Well, not precisely, but the Grinch has definitely swooped into the state in the form of Democrats, Republicans and independents. TV spending on the 2008 presidential campaign is climbing so fast in the Hawkeye State that between now and the Jan. 3 primaries it threatens to overwhelm outlays by holiday-related marketers.
As of Oct. 22, spending in Iowa by four presidential hopefuls alone has reached a combined $8.7 million, according to TNS Media Intelligence's Campaign Media Analysis Group.
Already, two candidates -- Sen. Barack Obama, D-Ill., and former Massachusetts Gov. Mitt Romney -- each have spent $2.6 million in the state, equivalent to the total Massachusetts Sen. John Kerry heaped on Iowa during 2004 when he won the Democratic presidential nomination. Bill Richardson, with a $1.9 million Iowa outlay, isn't far behind. New York Sen. Hillary Clinton spent only $1.6 million so far, but has been steadily increasing spending.
If those numbers look big, day-to-day spending comparisons are even more dramatic. In 2003, by Oct. 22 the Kerry campaign had spent $469,000, most of it concentrated in the campaign's final three weeks. This year -- with the Iowa caucuses moved forward but 10 weeks still left -- those four candidates alone have each spent three to five times that much.
Why the surge? Political-ad experts cite the especially strong importance of Iowa's caucuses this time around; the need to introduce little-known candidates to voters early; and the lack of campaign-finance restrictions. Strong fundraising and few limits didn't hurt. Not many candidates this time are accepting federal financing, which means they escape caps on spending.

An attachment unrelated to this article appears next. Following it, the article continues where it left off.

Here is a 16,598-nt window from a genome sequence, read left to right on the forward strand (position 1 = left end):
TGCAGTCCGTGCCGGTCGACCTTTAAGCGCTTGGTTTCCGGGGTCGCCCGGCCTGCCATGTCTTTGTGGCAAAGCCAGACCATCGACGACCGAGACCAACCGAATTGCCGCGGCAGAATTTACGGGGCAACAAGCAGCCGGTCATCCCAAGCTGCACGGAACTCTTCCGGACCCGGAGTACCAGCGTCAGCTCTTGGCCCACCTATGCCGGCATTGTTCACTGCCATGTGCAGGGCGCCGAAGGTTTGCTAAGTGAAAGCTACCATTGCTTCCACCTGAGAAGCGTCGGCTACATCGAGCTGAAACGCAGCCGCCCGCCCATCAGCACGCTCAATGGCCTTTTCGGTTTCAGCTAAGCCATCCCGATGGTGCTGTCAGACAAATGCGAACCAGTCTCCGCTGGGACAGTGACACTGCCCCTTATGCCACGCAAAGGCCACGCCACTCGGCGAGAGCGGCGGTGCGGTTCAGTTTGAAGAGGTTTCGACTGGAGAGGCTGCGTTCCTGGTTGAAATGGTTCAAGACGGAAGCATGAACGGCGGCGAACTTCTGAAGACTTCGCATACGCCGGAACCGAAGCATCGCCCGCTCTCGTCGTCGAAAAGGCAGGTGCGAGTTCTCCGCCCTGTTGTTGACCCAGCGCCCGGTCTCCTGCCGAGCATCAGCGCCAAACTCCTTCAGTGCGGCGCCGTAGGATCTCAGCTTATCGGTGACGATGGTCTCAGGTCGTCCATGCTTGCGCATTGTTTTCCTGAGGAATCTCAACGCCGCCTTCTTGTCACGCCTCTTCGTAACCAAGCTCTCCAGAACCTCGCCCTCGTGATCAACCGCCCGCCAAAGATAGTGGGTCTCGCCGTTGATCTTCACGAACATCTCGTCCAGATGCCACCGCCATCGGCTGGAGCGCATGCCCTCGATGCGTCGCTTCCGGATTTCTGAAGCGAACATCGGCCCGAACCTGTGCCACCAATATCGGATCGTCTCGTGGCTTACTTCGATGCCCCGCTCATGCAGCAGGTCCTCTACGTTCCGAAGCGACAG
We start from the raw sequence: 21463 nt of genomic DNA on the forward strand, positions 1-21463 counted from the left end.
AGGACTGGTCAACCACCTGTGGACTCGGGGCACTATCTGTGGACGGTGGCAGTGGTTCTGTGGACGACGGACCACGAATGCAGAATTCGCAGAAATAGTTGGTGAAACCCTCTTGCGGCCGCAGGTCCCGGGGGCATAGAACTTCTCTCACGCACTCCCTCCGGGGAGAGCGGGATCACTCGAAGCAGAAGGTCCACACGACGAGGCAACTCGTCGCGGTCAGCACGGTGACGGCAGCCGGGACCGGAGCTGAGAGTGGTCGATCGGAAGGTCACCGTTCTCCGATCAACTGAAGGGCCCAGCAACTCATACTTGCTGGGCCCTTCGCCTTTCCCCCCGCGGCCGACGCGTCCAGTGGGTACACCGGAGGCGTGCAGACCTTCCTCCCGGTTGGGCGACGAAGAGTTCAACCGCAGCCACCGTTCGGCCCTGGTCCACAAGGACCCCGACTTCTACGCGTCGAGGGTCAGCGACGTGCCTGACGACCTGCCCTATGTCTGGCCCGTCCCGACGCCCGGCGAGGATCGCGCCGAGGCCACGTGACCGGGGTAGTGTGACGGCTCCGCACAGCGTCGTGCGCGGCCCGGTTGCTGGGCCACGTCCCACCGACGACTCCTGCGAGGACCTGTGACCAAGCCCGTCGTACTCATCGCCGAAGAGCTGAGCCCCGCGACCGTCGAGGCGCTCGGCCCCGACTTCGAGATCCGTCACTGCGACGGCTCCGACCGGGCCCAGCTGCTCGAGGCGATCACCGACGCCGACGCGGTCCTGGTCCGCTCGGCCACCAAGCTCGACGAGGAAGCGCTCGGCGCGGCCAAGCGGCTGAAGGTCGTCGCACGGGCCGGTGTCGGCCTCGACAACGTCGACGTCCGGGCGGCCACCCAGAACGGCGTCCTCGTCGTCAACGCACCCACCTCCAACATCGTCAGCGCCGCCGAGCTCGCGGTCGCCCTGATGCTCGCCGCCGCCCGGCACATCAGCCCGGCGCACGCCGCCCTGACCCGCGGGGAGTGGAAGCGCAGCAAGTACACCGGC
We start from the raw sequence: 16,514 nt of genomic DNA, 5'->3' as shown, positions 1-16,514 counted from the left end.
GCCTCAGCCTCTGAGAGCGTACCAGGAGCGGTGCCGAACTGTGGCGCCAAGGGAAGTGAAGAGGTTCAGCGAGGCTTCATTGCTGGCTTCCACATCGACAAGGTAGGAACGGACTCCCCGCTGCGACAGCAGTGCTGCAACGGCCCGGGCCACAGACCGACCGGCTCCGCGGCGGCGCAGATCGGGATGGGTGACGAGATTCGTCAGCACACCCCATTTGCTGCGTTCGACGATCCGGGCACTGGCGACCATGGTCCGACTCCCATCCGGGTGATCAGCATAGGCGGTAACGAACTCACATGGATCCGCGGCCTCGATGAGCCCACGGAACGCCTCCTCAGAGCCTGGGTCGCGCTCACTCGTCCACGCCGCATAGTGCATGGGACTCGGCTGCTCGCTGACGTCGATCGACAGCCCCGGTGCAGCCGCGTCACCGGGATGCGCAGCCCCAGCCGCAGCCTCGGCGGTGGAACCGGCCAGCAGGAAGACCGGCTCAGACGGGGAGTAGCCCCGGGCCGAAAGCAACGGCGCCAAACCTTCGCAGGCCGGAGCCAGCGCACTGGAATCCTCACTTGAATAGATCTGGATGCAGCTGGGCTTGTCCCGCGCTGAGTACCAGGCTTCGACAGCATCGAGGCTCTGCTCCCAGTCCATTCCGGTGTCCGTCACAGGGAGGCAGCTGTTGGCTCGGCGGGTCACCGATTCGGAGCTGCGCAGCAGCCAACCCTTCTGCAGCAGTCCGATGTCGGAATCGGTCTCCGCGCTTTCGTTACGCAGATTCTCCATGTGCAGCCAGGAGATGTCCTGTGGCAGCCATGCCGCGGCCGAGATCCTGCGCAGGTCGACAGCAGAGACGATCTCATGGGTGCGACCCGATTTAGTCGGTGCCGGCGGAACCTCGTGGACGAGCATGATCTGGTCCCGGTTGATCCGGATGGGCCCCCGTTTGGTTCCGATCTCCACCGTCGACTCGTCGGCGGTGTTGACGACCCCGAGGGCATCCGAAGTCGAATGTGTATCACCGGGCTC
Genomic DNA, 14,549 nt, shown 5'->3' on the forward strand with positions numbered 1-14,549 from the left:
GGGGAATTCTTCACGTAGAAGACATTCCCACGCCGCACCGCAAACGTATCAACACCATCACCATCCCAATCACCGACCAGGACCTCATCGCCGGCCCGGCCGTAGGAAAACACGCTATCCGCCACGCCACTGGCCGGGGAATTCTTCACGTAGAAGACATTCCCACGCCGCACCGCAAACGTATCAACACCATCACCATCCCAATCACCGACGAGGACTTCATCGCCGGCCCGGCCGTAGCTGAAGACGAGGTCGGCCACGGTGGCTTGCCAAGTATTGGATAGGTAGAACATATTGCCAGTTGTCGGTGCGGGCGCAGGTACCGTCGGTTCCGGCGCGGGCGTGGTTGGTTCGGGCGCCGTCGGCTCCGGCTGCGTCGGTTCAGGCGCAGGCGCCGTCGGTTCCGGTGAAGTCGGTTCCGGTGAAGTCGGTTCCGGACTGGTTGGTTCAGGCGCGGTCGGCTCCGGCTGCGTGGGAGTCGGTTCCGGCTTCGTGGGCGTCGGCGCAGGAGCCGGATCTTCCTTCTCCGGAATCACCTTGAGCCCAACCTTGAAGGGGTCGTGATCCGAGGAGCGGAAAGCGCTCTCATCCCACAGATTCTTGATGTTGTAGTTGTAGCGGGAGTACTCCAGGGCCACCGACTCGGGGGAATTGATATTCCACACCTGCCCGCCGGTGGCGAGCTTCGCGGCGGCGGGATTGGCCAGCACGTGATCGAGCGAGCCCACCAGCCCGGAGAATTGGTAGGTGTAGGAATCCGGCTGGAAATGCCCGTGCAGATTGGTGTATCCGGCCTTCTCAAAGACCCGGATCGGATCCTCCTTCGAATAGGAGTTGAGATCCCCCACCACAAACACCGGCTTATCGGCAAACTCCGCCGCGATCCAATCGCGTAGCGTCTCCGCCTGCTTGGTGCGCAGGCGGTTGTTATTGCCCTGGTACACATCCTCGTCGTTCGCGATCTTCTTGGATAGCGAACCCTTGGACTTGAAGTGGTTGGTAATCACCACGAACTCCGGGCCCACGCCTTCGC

The consultants note that that the large number of states pushing their primaries forward next year has placed a high premium on doing well early and getting momentum. "Iowa has the first caucus and we came into the race with a lower name identification than some of the other candidates," said Tom Reynolds, a Richardson spokesman. "One of the quickest ways to achieve the recognition was through TV advertising." While he cautioned that as a caucus state, Iowa requires "shoe leather" and "old-fashioned retail" organizing to get out the vote, "advertising set the table."
Jenn Psaki, a spokewoman for the Obama campaign, said that the candidate has put a lot of focus on the Iowa since it's adjacent to his home state of Illinois. "One of our biggest priorities is introducing Sen. Obama to voters in Iowa," she said, noting that the campaign also has large numbers of staff in the state.
And if you want to credit one candidate for stealing Christmas, it has to be Mr. Obama. Political ad executives suggest the already high spending is nothing compared to what's coming, due to the fact that the Obama campaign has a lot of money on hand, but still has to break through in the polls.
"Everyone, except the front-runner, will likely be forced to go 'all-in' with their media allocations during November and December, two of the most costly months to buy in order to gain traction," said Marius Penczner, who handled Sen. John Edwards' ads last time and initially this time. "Particularly Barack Obama, since he has the resources to substantially outspend those below him."
So get ready, Iowa, suggests Mr. Penczner: "It's possible that we may see very heavy spending by everyone from Thanksgiving until the end of the year -- maybe at the highest levels in history for a single candidate."
Evan Tracey, chief operating officer of TNS's Campaign Media Analysis Group, said the only thing that could hold back spending in Iowa is availability. Not only are there a large number of candidates storming the state, but, oh, yes, the occasional retailer may try to shoehorn in a holiday spot.
Of course, the heavy spending for the presidential race has to be put in perspective. "It is clear that this is an unusually important election," said National Media partner Alex Castellanos, who does Mr. Romney's ads. "But we will still spend less choosing the leader of the free world at this critical time in our history than on car commercials."